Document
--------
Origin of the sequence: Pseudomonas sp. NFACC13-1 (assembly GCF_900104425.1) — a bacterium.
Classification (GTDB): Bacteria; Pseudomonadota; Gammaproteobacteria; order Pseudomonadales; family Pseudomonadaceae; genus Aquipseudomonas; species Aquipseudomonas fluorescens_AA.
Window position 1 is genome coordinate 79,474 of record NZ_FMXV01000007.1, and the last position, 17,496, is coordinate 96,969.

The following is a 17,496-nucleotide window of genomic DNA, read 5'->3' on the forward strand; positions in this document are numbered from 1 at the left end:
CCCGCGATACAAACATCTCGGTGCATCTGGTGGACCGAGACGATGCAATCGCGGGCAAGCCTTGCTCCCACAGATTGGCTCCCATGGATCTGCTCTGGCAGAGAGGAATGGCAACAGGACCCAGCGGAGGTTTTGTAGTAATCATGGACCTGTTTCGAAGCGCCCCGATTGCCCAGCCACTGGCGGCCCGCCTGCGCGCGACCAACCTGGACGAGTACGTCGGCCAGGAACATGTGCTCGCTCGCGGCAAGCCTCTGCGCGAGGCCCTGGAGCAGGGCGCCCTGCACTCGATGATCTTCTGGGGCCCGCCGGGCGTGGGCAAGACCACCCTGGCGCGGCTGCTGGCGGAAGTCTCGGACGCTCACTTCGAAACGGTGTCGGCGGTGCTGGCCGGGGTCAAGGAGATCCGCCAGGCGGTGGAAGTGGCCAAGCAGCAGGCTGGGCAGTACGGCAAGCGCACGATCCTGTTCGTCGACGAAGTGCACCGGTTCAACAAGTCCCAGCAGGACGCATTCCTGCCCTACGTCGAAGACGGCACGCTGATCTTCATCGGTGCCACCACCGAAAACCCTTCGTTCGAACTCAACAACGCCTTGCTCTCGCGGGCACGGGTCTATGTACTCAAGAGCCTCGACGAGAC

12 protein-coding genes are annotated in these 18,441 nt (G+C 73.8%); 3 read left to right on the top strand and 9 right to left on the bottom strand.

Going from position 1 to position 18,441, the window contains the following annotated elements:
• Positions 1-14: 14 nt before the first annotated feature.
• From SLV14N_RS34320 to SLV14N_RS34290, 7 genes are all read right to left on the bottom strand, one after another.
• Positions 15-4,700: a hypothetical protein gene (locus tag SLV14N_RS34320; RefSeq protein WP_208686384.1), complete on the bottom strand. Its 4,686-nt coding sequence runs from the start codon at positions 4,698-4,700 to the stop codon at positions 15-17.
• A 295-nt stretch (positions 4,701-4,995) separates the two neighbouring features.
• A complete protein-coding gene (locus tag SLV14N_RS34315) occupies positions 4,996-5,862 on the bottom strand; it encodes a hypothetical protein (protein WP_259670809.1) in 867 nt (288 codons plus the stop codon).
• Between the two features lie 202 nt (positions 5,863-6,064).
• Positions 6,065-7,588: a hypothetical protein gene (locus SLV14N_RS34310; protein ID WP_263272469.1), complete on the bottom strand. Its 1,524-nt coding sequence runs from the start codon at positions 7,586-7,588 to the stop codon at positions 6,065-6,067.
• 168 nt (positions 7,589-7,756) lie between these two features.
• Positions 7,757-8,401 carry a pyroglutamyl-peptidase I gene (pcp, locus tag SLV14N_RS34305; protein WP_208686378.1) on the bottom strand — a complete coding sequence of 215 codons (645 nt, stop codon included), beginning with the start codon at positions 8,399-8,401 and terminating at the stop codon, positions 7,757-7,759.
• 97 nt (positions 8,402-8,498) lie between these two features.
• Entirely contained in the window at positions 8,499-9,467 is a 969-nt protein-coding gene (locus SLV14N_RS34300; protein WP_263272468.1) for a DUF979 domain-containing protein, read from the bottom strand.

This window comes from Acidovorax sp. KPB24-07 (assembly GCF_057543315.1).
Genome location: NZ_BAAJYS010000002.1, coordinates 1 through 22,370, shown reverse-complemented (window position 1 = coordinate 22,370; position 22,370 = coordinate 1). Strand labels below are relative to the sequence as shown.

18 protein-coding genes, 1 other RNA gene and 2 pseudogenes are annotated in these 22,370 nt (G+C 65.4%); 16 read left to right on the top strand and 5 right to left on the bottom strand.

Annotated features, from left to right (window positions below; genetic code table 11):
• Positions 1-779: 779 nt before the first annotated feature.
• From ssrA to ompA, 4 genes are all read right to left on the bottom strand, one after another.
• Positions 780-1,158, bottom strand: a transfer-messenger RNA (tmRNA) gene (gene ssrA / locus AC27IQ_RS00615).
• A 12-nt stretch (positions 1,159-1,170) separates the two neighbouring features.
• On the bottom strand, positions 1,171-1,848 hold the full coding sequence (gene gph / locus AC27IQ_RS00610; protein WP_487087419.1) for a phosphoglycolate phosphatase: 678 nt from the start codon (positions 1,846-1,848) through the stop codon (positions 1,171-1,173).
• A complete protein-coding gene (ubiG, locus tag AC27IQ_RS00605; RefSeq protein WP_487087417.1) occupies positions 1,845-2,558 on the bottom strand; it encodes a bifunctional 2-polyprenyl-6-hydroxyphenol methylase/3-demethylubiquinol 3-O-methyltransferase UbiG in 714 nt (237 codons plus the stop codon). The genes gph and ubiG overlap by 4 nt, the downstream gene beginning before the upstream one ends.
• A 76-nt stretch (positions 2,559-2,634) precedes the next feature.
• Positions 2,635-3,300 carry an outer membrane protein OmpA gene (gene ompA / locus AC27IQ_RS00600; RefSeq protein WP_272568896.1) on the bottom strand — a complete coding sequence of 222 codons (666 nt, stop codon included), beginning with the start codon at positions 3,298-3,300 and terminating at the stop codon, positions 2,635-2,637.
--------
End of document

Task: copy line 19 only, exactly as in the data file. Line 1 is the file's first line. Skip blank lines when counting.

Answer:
This window comes from Acidovorax sp. KPB24-07 (assembly GCF_057543315.1).